Key Player: Jon Gray

Holy pitching!

Colorado sits at 23rd in the Majors with an unsightly 4.59 ERA. So why does everyone want to talk about the Rockies’ pitching?

For one, their xFIP sits at 4.06, good for 11th in the league. Not bad for a team that pitches half their games at Coors Field. They have slightly more home games left the rest of this season, but five of their starters have managed to keep their xFIP south of 4.50 while pitching a mile above sea level.

The shining gem of that group is Jon Gray. He’s underperformed this year, and was even sent to AAA for a spell, but he’s back, and his 2.96 xFIP predicts that his 4.99 ERA will drop.

There are still some questions about the type of contact he gives up, as his SIERA is a still-good 3.29 on the season.

San Francisco Giants (55-54, 4th NL West)

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Credit-MLB.com

Status: Pretender
Key Player: Madison Bumgarner

It’s an even-numbered year, and Giants fans know what that means. Unfortunately, this Giants team doesn’t have enough steam to make themselves relevant for much longer in the NL West race.

How many times during their three World Championship seasons did we utter similar phrases this time of year, though?

While the Andrew McCutchen and Evan Longoria trades made a lot of noise down in the Bay, the truth is, the Giants brought in two players in decline. They are now led by two 31-year-olds (including Buster Posey) and a 32-year-old.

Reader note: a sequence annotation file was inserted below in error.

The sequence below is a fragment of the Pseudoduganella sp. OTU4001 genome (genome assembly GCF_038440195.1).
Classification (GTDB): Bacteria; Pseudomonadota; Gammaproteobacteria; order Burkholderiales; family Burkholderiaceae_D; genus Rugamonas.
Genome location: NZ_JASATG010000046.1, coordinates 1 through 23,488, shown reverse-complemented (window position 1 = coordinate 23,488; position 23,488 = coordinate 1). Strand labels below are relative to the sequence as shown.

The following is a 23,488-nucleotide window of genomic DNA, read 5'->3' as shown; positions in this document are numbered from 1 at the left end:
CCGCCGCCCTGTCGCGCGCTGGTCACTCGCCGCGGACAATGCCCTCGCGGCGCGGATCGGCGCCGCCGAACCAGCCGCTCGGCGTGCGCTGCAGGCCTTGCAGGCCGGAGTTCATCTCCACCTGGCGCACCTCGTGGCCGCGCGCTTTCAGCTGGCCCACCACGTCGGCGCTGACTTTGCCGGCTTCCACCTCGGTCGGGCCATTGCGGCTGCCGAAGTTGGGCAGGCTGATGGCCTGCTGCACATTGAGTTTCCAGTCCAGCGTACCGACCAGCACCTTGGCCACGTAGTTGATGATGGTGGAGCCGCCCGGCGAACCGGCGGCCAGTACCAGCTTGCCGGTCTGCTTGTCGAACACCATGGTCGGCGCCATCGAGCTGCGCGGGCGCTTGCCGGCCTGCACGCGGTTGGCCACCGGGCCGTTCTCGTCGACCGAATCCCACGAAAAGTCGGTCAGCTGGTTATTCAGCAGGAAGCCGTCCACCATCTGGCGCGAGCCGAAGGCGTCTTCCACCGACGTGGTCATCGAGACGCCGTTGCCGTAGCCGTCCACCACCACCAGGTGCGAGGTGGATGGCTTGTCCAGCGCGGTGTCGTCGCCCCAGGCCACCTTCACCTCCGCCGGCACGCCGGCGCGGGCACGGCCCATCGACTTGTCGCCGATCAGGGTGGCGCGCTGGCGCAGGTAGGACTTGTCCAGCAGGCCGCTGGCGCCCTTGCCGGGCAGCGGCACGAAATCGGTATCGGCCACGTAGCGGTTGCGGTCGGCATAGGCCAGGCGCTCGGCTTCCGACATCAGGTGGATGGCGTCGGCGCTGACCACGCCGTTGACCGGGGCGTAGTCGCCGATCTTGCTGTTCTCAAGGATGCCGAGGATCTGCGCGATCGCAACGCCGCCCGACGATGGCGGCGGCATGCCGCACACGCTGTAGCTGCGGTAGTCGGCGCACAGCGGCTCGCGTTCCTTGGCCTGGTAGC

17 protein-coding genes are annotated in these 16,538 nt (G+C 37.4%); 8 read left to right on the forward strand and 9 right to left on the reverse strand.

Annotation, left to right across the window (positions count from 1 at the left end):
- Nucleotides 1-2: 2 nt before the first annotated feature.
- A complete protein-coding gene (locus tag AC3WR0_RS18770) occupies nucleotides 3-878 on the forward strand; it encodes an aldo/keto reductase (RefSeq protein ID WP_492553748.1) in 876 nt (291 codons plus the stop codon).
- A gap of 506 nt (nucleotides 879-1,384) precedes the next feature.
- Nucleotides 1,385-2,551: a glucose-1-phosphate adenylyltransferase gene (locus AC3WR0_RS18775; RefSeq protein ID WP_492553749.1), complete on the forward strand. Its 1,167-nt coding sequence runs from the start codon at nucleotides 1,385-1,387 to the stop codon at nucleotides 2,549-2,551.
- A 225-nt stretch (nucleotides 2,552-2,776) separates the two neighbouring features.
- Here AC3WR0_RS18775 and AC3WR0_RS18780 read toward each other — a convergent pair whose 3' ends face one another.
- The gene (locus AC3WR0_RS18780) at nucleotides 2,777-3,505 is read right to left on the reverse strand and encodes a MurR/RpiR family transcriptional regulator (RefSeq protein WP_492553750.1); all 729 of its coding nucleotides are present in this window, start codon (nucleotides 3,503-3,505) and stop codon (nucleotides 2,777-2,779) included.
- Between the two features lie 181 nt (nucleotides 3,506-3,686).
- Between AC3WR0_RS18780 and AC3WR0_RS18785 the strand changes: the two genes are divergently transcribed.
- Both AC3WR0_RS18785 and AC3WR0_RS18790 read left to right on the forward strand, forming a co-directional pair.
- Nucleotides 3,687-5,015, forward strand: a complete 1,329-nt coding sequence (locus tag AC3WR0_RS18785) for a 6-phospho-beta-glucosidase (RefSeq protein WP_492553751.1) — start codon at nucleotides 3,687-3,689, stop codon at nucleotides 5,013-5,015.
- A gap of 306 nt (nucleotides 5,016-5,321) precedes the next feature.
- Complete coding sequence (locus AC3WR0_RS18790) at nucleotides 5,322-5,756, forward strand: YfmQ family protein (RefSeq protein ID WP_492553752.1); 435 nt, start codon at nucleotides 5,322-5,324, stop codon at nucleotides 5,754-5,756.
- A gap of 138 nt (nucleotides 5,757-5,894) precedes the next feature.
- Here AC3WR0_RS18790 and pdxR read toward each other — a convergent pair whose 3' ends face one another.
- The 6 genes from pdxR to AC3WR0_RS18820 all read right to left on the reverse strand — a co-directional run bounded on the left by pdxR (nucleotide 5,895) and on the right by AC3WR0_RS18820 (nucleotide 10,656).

The player to watch, one way or another, is Madison Bumgarner. Will he be able to regain his fastball on a ‘bum’ shoulder and become the dominant ace he once was? If so, he might just pitch the Giants back into this thing. But don’t count on it.

San Diego Padres (42-68, 5th NL West)

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Status: Seller
Key Player: Eric Hosmer

All but eliminated from the NL West race, the focus has turned to the future for the Padres. After inking an 8-year, 144-million-dollar deal in the offseason, Eric Hosmer is very much a part of their future.

Just the fact that they were able to sign the veteran World Champion to such a long-term deal proves that the Padres believe in their future. And why wouldn’t they?

Slugger Wil Myers is signed thru 2021. They have a dazzling array of arms in their bullpen, and they have some of the most exciting prospects in baseball in shortstops in Luis Urias and Fernando Tatis, Jr., as well as catching super-prospect Francisco Mejia.

All that’s lacking is a great starting pitcher, and the front office feels they may have one in young Dinelson Lamet, who is currently out for the year.

The time is now for Eric Hosmer to assume a clubhouse leadership role and sculpt the future years of this franchise. It’s been a down year for him, but every at-bat and every day he spends in San Diego will help to make him comfortable in the place he will call home for just short of a decade.

Stay tuned for the next installment. Until then, who do you think will come out on top of the NL West? Comment below.

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D-backs

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yea, the rich get richer, by being agressive